An “Alham”, or a transportation van that is usually near the point of breaking down that carries about double in which it was intended for, arrived shortly after with her belongings and gifts from her family to the family of the groom. To make my life even more awkward, as she was led from the car to the house Amadou insisted that I take a picture with her as she is walking in with her closest family members. Not only is this girl in the middle of the biggest day of her life but she gets to share it with some white girl that she has never seen before, talk about new best friends (I cant wait to get a copy of the video to see just how much of a part of this strangers wedding I was, and its forever documented).
After ushering her in the house, everyone followed, the dancing continued, and her gifts were offered to the grooms mom. As far as I know she spent most of the rest of the night in someones room sitting on a bed with her friends and family, still fully covered, as people ate and danced in her honor. By this time it was almost midnight and I just had to go to sleep after being there for more than 12 hours. I vowed to return in the morning for more wedding rituals.
The elders were supposedly gathering around 10am to discuss family matters with the new member of the family and true to Senegalese fashion this did not happen until after lunch; you would think I would be used to this by now between here and Portagee time in Hawaii (love you Bird).
For the meeting with the elders it was a little more similar to wedding events that I am used to but still with a twist. The bride sat on a mat in the middle of the room on the floor still covered while others took a seat wherever there was room. I still can’t get used to the sight of the bride covered and I am sure I was staring more than one should but it’s just so strange that this is her normal for the next two days. As far as what was translated to me the elders, both men and women, spoke words of confidence and well wishes to the new bride as well as explaining the gifts that were brought from her family to her new husbands; items such as brooms to enable her to clean, cookware to feed her family, and you can just about imagine all of the other presents. Typical. One thing that surprised me with the whole more than one wife thing is equality of the wives. Men are only allowed to marry another women if they love her equally as the first, not more or less. This means if the husband buys his first wife a new outfit he must do the same for the second, if he gives money for food he must do the same for them both. Strange that there is equality amongst how the wives are treated but not how men and women are treated. Hmmm.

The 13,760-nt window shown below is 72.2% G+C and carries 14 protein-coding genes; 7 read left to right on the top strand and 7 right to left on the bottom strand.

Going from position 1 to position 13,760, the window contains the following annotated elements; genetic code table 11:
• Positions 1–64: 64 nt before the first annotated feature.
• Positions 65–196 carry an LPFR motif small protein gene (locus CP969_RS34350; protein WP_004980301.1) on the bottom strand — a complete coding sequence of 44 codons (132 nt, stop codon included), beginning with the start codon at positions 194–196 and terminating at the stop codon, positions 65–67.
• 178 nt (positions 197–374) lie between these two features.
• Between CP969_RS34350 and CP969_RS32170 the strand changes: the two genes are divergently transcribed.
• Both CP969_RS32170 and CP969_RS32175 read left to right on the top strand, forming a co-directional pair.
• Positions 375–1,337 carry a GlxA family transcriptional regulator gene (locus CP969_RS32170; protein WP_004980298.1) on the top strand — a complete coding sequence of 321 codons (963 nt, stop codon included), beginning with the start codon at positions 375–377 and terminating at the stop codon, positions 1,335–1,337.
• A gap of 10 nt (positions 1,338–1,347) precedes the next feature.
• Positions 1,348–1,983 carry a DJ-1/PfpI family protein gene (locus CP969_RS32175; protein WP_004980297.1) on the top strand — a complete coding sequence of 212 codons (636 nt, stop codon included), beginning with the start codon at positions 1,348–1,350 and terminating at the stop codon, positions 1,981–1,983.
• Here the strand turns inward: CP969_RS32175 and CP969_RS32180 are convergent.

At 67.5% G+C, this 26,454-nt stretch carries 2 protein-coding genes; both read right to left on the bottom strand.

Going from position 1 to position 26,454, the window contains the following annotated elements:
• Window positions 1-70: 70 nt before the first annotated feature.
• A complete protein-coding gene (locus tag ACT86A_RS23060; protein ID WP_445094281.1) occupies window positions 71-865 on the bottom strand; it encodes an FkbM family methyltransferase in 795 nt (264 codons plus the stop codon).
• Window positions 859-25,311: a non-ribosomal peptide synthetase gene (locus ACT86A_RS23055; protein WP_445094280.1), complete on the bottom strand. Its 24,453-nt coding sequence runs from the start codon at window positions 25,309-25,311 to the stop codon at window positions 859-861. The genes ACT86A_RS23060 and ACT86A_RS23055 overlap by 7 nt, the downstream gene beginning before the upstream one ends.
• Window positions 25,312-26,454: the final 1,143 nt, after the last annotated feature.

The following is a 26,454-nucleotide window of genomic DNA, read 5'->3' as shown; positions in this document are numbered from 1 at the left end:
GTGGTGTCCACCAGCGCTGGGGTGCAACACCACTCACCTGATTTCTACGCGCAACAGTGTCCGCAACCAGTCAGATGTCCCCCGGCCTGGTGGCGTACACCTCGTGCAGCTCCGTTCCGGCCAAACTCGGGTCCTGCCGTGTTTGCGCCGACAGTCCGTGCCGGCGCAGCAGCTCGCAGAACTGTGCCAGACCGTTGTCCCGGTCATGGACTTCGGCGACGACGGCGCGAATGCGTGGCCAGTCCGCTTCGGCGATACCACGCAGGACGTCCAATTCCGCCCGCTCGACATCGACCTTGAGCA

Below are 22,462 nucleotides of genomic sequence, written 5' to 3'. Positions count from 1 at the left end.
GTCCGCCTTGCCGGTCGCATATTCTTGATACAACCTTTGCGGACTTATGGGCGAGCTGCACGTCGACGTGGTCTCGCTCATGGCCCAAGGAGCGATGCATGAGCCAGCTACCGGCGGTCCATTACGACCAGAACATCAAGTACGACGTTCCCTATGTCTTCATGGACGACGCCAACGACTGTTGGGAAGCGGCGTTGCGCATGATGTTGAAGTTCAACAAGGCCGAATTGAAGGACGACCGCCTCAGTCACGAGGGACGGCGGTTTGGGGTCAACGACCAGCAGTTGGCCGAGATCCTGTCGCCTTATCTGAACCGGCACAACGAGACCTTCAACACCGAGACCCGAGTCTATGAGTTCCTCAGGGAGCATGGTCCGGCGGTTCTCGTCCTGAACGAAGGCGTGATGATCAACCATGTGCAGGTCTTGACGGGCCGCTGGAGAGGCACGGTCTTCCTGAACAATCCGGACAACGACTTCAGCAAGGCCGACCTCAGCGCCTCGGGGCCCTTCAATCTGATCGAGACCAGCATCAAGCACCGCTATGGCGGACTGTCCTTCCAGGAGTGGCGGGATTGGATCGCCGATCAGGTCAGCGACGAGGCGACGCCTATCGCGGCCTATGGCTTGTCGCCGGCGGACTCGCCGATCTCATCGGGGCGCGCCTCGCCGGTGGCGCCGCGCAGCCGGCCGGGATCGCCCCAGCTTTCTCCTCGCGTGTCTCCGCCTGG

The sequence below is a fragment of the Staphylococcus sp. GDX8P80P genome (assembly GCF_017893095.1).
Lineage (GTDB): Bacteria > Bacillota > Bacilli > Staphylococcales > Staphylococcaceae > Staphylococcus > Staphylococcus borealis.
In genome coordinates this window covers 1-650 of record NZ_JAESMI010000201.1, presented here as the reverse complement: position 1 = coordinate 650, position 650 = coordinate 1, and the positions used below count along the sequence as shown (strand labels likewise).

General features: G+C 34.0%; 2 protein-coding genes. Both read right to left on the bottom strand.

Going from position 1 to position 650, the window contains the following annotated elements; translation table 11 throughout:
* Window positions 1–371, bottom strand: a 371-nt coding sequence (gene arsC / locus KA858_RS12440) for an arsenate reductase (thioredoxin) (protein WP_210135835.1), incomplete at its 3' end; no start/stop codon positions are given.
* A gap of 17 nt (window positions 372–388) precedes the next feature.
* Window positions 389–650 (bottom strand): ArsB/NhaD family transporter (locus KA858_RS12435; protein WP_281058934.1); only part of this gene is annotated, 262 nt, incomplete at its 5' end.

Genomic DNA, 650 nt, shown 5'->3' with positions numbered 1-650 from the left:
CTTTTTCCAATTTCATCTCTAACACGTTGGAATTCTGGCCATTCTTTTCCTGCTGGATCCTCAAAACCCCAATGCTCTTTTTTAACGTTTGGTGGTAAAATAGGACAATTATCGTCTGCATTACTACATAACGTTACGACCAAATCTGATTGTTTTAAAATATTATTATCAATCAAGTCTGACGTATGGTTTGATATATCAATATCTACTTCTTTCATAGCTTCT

After the meeting I went home to shower and change, and any time I use this term it is very loose in the sense of showering and is referred to taking a bath with a bucket and cup. I took part in getting an outfit made of the same material as the women in Amadous compound but once I arrived I soon learned that it was the fabric of the event, dozens of women had the same material as I.
There was a band consisting of six or so different drummers, one of which was a man with fake dreds and Jordan and I were really nervous that they were going to fall out of his head but thank god they did not I could not even imagine how incredibly awkward that situation would have been. Women danced in a large circle while throwing cloths on each other, still not sure what that represents, while dozens sat around to watch the show. Since this was going on more than 24 hours of a party it ended fairly early, which I was not upset about.
This whole time the bride sat in a room, covered by a cloth, while others celebrated in her honor. Out of all of the brides that I have known back home I could not picture a one that would be ok with sitting on the sidelines as everyone else danced and had a good time. Though our cultures are very different, and I think I would prefer to be on the side of the American bride, I was more than grateful to be able to witness the events of the wedding. I will forever remember it and be grateful for how much work goes into planning one.

To: The Newlyweds

Good luck and may you have a thousand kids and an even longer happy life.

From: That one white girl at your wedding.


Kari Cinker said...

Love this blog Kelly! You are so lucky to have been a part of this. LOVE the picture as well. ha ha ha.